In honeybee societies, distinct caste phenotypes are created from the same genotype, suggesting a role for epigenetics in deriving these behaviorally different phenotypes. We found no differences in DNA methylation between irreversible worker/queen castes, but substantial differences between nurses and forager subcastes. Reverting foragers back to nurses reestablished methylation levels for a majority of genes and provided the first evidence in any organism of reversible epigenetic changes associated with behavior.
The colony-level phenotype of an insect society emerges from interactions between large numbers of individuals that may differ considerably in their morphology, physiology, and behavior. The proximate and ultimate mechanisms that allow this complex integrated system to form are not fully known, and understanding the evolution of social life strategies is a major topic in systems biology. In solitary insects, behavior, sensory tuning, and reproductive physiology are linked. These associations are controlled in part by pleiotropic networks that organize the sequential expression of phases in the reproductive cycle. Here we explore whether similar associations give rise to different behavioral phenotypes in a eusocial worker caste. We document that the pleiotropic genetic network that controls foraging behavior in functionally sterile honey bee workers (Apis mellifera) has a reproductive component. Associations between behavior, physiology, and sensory tuning in workers with different foraging strategies indicate that the underlying genetic architectures were designed to control a reproductive cycle. Genetic circuits that make up the regulatory ''ground plan'' of a reproductive strategy may provide powerful building blocks for social life. We suggest that exploitation of this ground plan plays a fundamental role in the evolution of social insect societies.
A fundamental goal of sociobiology is to explain how complex social behaviour evolves 1 , especially in social insects, the exemplars of social living. Although still the subject of much controversy 2 , recent theoretical explanations have focused on the evolutionary origins of worker behaviour (assistance from daughters that remain in the nest and help their mother to reproduce) through expression of maternal care behaviour towards siblings 3,4 . A key prediction of this evolutionary model is that traits involved in maternal care have been co-opted through heterochronous expression of maternal genes 5 to result in sib-care, the hallmark of highly evolved social life in insects 6 . A coupling of maternal behaviour to reproductive status evolved in solitary insects, and was a ready substrate for the evolution of worker-containing societies 3,4,7,8 . Here we show that division of foraging labour among worker honey bees (Apis mellifera) is linked to the reproductive status of facultatively sterile females. We thereby identify the evolutionary origin of a widely expressed socialinsect behavioural syndrome 1,5,7,9 , and provide a direct demonstration of how variation in maternal reproductive traits gives rise to complex social behaviour in non-reproductive helpers.Worker honey bees change the tasks that they perform with age 10 . This behaviour results in a division of labour that is age-associated 11 . Workers usually make a transition from working in the nest to foraging in their second or third week of life 12 , and foragers often specialize in collecting nectar or pollen. Recent studies have identified a suite of traits that differ between nectar and pollen foragers 9 . These traits are affected by a pleiotropic genetic network 13 , and it has been suggested that this pleiotropy can be explained if a reproductive regulatory network was co-opted by natural selection to differentiate the foraging behaviour of the facultatively sterile workers 7 . This hypothesis emerged from studies of honey bees that were selected to collect and store high (the high-hoarding strain) or low (the low-hoarding strain) amounts of pollen 14 . Traits of the strains diverge, so that high pollen-hoarding bees switch from nest tasks to foraging earlier in life, and are more likely to collect pollen and carry larger pollen loads. Bees from the high pollen-hoarding strain are more likely than bees from the low pollenhoarding strain to collect water and nectar with low sugar concentration, and at emergence they have higher haemolymph (blood) levels of juvenile hormone and vitellogenin protein 7 . Pollen foraging is a maternal reproductive behaviour in solitary bees, and non-reproductive females feed mainly on nectar 15 . Elevated juvenile hormone levels cause physiological and behavioural changes during the reproductive maturation of many insects 7,16,17 , and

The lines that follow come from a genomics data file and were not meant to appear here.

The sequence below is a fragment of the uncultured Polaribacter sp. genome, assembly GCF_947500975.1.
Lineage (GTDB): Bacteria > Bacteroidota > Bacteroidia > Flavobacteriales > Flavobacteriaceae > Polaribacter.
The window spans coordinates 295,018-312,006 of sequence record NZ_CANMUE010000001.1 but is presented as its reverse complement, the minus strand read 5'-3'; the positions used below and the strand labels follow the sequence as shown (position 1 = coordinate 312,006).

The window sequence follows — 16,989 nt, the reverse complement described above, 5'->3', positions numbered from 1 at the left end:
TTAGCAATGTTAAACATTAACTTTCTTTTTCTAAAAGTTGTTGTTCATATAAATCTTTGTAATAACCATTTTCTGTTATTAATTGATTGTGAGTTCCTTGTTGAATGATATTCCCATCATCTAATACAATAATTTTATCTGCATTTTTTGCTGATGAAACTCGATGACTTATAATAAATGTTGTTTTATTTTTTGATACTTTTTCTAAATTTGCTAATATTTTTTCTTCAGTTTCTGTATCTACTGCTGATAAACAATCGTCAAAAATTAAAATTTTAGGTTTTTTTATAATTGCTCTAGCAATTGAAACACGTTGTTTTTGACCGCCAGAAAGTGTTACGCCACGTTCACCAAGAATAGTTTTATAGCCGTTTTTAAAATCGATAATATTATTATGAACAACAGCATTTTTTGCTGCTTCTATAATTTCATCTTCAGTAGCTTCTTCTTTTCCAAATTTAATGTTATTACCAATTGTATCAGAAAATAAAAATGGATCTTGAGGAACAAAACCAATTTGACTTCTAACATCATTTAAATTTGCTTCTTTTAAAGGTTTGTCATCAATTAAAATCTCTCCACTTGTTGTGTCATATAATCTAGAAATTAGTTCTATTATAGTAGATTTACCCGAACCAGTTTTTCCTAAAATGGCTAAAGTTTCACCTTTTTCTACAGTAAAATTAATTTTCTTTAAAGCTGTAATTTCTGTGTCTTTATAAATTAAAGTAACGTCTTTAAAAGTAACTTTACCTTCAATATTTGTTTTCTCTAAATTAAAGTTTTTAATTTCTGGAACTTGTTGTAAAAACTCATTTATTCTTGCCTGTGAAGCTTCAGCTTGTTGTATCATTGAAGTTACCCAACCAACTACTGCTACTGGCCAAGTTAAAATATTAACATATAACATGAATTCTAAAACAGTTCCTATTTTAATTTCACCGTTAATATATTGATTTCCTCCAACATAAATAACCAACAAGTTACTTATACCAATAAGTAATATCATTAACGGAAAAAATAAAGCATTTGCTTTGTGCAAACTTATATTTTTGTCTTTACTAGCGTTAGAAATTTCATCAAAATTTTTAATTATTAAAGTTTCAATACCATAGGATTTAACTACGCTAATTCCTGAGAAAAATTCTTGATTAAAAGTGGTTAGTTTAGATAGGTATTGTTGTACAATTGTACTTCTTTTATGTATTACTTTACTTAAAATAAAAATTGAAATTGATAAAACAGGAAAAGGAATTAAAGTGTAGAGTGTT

Vitellogenin is a female-specific glucolipoprotein yolk precursor produced by all oviparous animals. Vitellogenin expression is under hormonal control, and the protein is generally synthesized directly before yolk deposition. In the honeybee (Apis mellifera), vitellogenin is not only synthesized by the reproductive queen, but also by the functionally sterile workers. In summer, the worker population consists of a hive bee group performing a multitude of tasks including nursing inside the nest, and a forager group specialized in collecting nectar, pollen, water, and propolis. Vitellogenin is synthesized in large quantities by hive bees. When hive bees develop into foragers, their juvenile hormone titers increase, and this causes cessation of their vitellogenin production. This inverse relationship between vitellogenin synthesis and juvenile hormone is opposite to the norm in insects, and the underlying proximate processes and life-history reasons are still not understood. Here we document an alternative use of vitellogenin by showing that it is a source for the proteinaceous royal jelly that is produced by the hive bees. Hive bees use the jelly to feed larvae, queen, workers, and drones. This finding suggests that the evolution of a brood-rearing worker class and a specialized forager class in an advanced eusocial insect society has been directed by an alternative utilization of yolk protein.